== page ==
Analytical strategies for sample preparation using novel materials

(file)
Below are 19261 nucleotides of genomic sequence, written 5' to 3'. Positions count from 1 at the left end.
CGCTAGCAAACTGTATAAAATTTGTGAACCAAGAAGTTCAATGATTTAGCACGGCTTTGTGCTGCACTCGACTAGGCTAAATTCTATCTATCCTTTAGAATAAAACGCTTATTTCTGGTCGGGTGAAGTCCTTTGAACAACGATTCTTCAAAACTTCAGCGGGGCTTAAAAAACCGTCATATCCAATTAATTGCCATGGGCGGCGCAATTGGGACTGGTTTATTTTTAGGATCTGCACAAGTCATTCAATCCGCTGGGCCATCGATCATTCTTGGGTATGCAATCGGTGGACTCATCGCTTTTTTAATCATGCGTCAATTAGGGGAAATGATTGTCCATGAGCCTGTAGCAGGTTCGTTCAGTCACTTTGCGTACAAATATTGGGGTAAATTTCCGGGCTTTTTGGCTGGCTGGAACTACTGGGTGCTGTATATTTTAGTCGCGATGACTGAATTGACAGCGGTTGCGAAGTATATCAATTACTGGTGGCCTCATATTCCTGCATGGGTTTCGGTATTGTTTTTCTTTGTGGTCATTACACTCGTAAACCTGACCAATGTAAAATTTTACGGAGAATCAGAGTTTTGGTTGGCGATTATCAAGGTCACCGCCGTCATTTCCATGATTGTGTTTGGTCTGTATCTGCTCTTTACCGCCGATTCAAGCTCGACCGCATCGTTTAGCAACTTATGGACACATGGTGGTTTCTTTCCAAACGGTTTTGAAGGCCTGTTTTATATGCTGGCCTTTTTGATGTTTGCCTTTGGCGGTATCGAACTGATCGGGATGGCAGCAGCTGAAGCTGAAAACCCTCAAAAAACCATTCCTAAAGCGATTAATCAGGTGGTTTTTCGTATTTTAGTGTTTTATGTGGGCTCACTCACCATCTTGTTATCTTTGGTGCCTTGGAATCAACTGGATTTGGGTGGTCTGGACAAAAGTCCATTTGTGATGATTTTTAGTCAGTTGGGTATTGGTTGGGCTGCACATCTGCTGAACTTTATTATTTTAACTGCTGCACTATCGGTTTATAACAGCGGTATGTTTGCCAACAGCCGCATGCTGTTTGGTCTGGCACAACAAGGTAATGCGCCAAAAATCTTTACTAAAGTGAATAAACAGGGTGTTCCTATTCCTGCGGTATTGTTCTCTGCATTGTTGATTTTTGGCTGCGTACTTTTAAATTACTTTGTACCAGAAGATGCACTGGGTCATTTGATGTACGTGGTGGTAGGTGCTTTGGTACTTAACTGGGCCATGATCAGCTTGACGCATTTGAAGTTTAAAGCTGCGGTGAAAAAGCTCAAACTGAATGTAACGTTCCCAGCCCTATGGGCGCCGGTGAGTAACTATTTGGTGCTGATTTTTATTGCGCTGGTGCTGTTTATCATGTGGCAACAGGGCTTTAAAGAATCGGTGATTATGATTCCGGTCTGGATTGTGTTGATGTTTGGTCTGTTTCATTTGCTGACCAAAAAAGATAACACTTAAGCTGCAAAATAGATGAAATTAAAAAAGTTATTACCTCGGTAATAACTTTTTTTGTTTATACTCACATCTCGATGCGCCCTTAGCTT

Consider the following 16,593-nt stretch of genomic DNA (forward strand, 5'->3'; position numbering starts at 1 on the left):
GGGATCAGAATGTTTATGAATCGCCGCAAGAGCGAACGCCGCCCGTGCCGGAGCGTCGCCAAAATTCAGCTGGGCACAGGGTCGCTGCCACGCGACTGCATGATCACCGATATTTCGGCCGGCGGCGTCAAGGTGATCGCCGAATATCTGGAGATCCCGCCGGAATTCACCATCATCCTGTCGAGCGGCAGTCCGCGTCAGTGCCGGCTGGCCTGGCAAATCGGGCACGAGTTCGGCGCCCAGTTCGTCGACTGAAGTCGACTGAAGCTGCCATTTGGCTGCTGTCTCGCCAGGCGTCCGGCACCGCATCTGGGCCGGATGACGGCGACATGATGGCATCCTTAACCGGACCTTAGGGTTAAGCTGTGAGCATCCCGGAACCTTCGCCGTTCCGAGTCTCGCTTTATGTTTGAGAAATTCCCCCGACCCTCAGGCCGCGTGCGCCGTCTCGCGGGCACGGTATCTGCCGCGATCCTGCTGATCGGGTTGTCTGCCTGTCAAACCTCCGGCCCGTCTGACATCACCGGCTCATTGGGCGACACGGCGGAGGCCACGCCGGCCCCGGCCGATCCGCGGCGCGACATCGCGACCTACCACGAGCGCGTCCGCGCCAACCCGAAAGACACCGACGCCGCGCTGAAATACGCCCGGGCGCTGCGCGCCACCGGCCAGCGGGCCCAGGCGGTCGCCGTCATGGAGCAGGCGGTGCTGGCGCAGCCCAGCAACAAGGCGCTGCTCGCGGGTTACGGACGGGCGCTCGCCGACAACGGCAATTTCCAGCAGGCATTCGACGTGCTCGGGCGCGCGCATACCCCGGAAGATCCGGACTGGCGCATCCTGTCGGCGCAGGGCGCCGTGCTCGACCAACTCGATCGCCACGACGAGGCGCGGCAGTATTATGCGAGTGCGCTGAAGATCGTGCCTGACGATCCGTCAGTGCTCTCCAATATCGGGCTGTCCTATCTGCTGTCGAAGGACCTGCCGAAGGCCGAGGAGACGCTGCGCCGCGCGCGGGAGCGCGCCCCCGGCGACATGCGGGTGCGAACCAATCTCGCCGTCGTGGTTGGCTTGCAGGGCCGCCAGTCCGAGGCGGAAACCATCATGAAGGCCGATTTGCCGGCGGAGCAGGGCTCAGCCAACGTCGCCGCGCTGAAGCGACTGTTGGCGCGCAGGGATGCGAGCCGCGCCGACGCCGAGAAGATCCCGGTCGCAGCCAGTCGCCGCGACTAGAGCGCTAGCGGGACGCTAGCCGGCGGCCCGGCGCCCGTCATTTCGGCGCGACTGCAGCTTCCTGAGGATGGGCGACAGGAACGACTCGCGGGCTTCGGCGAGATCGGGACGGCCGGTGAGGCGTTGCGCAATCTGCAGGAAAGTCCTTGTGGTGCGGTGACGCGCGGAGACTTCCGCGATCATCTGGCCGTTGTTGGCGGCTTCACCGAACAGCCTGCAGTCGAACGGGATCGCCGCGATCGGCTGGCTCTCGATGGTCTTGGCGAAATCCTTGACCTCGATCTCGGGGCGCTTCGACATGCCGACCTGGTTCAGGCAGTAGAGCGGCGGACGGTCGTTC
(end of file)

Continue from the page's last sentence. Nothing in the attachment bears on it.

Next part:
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Sample preparation is the stage of the analytical procedure that deals with the extraction of the target compounds from a sample and includes the elimination of the interferences coming from the sample matrix, thus ensuring the compatibility with the analytical instrument while improving the selectivity and sensitivity of the entire method. Given the complexity of the samples, the trace concentrations at which analytes are present in the samples, and the importance of incorporating the Green Chemistry principles in the analytical process, the development of microextraction techniques and the incorporation of new materials have been demanding research lines within analytical sample preparation to address these challenges. Among the outstanding materials described that can meet green requirements and exhibit successful analytical performance in sample preparation, ionic liquids (ILs) and metal-organic frameworks (MOFs) must be highlighted. ILs are molten salts formed by the combination of bulky organic cations and organic or inorganic anions. They present melting points lower than 100 °C and, depending on the moieties selected and the incorporation of specific functional groups in their structure, they can exhibit specific characteristics. Therefore, it is possible to prepare several interesting derivatives, such as polymeric ionic liquids (PILs) and IL-based surfactants. MOFs are crystalline materials composed of metallic clusters and organic linkers connected by coordination bonds. They are mainly characterized by their high surface area and tunability, which allows designing MOFs with specific topologies by selecting the adequate components and synthetic conditions. These characteristics make MOFs potential materials to host target compounds. In this Doctoral Thesis, ILs and MOFs were designed, synthesized and incorporated in a wide variety of challenging analytical applications using microextraction techniques. Among the existing techniques, dispersive liquid-liquid microextraction (DLLME) and solid-phase microextraction (SPME) were selected due to their simplicity, fastness, and high preconcentration ability.